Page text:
Opel Diplomat V8 Coupe: Europe's Forgotten Chevy Small-Block-Powered Muscle Car

During the 1960s, American carmakers were involved in a horsepower war that led to what we now call muscle cars, while in Europe, compacts like the VW Beetle were ruling the streets. However, from 1965 to 1967, GM's Opel division brought a taste of American muscle to the Old Continent.
Opel Diplomat V8 Coupe 13 photos
Photo: Opel Automobile GmbH
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Part of the Stellantis corporation since 2021, Opel is a German automobile manufacturer with a long history.

It was established in 1862 as a sewing machine builder, after which it expanded to producing bicycles, and finally, in the early 1920s, it became one of Germany's leading carmakers.

Opel's history as an independent carmaker didn't last long. By 1929, General Motors acquired the company's controlling stake. Two years later, the American corporation took complete control, turning the German brand into its European division.

After WWII ended, Opel's facilities were rebuilt with help from former employees and GM. Its civilian model lines were steadily reintroduced and improved, with the large Kapitän (Capitan) sedan being the company's flagship.

Becoming more American

Opel Diplomat V8 Coupe
Photo: Opel Automobile GmbH
After five successful generations, the Kapitän was completely redesigned and brought to modern standards in 1965 when Opel introduced a new range of three Mercedes-Benz-rivaling sedans, abbreviated KAD.

Essentially, three distinct versions of the same model, the luxurious series included the Kapitän, which was now an entry-level offering, the mid-range Admiral, and the new range-topping Diplomat.

Since Opel's design and engineering departments were busy developing the B-series Kadett and the all-new Rekord C, the KADs were conceived with a lot of help from GM, which lent its RWD X-body platform and drivetrain components.

Therefore, the Kapitän, Admiral, and Diplomat were more or less European-bodied Chevy IIs (Novas).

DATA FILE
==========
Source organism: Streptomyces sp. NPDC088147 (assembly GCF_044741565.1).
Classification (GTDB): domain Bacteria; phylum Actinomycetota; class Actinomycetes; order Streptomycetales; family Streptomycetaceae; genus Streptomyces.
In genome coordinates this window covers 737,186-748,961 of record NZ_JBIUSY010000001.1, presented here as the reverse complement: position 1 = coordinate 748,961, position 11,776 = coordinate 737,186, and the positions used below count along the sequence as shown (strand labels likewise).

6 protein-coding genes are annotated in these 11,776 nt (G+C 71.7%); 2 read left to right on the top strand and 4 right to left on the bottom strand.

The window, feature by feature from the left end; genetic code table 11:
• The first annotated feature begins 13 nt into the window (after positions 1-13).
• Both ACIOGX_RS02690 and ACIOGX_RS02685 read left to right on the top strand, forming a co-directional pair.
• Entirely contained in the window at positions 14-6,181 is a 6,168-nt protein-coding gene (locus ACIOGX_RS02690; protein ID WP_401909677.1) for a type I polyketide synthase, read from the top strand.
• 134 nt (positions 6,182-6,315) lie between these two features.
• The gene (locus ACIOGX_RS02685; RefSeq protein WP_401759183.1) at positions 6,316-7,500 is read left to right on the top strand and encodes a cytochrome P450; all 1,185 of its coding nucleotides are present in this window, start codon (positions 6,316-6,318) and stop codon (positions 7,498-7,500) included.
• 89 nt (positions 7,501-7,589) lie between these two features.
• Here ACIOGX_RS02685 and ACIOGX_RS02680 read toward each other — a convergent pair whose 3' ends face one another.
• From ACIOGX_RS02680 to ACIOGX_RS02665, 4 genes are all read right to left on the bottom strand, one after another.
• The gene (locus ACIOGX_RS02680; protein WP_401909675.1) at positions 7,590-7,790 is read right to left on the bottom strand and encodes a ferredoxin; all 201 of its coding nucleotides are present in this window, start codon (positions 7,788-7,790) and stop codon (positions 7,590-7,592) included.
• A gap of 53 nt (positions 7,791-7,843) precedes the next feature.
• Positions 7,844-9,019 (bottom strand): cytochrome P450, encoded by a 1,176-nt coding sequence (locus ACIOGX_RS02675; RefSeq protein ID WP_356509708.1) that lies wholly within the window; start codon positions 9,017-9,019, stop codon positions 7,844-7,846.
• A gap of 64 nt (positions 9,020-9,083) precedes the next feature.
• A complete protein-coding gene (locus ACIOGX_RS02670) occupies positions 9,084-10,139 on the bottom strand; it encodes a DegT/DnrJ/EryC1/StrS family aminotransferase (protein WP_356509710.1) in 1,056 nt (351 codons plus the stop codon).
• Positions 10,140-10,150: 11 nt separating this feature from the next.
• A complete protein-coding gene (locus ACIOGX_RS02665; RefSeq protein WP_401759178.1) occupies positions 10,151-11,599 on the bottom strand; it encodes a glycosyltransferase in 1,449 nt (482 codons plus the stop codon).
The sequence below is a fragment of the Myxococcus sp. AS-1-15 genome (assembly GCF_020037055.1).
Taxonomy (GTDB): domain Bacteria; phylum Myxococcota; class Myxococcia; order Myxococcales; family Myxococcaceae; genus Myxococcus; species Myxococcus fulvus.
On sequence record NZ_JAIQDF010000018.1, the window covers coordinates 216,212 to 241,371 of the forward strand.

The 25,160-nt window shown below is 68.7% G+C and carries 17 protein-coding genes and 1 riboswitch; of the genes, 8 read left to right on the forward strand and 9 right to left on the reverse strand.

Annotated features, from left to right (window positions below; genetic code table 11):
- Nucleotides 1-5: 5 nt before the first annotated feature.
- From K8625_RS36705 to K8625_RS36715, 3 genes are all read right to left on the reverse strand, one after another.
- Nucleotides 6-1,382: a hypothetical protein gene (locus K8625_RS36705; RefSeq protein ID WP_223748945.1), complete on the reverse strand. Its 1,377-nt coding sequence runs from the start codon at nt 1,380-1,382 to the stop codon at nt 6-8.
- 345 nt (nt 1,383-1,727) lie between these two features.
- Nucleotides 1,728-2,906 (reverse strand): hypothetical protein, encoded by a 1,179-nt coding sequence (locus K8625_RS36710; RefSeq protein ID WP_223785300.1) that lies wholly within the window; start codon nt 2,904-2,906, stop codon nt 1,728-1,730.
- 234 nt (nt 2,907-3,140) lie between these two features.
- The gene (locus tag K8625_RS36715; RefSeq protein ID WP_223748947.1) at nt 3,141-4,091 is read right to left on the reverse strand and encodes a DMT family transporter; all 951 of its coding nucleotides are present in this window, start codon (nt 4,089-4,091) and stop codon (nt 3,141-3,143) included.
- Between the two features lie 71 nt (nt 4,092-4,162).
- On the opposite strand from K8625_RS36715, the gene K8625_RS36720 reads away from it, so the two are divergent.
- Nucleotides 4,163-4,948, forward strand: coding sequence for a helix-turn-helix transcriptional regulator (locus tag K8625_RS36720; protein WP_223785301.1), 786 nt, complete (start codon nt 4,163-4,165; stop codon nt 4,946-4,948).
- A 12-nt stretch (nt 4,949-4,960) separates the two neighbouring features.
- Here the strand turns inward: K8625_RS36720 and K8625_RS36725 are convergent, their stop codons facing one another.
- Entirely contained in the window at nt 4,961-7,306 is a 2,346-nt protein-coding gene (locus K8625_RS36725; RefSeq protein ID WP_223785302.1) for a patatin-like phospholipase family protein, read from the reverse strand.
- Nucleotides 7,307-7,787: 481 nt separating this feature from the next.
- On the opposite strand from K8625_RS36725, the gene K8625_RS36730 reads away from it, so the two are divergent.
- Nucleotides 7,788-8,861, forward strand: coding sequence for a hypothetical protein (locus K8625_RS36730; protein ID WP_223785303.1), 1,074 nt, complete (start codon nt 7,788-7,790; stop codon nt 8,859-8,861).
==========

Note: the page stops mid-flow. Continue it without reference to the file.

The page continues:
Apart from the platform and drivetrains, the KAD series borrowed the popular luxury coupe recipe from the US in 1965, applying it to the newest and sexiest member of the model line: the Diplomat V8 Coupe.

Oozing muscle car vibes

Opel Diplomat V8 Coupe
Photo: Opel Automobile GmbH
Built on a slightly longer X-body platform than the Chevy II's, the Diplomant V8 Coupe was slotted between a compact and an intermediate - by American standards. However, in Europe, the model was imposing enough to fit into the continent's equivalent of the full-size segment.

Furthermore, it was equipped as standard with all the premium features available in a KAD model, making it the European counterpart to a US-built personal luxury car.

But, to European enthusiasts, it looked like a muscle car that had just crossed the Atlantic.

Almost twice as long as a Beetle, the imposing two-door Opel resembled a combination of the Chevy II Nova and Chevelle Sport Coupes.

Inside, however, the Diplomat V8 Coupe was more like a Buick Riviera, thanks to the plushy leather-upholstered bucket seats (front and rear) or the abundance of genuine woodgrain trims.

Chevy small-block power

Opel Diplomat V8 Coupe
Photo: Opel Automobile GmbH
Under the hood, which, to Europeans, seemed more like a landing strip, the Coupe hid an All-American engine.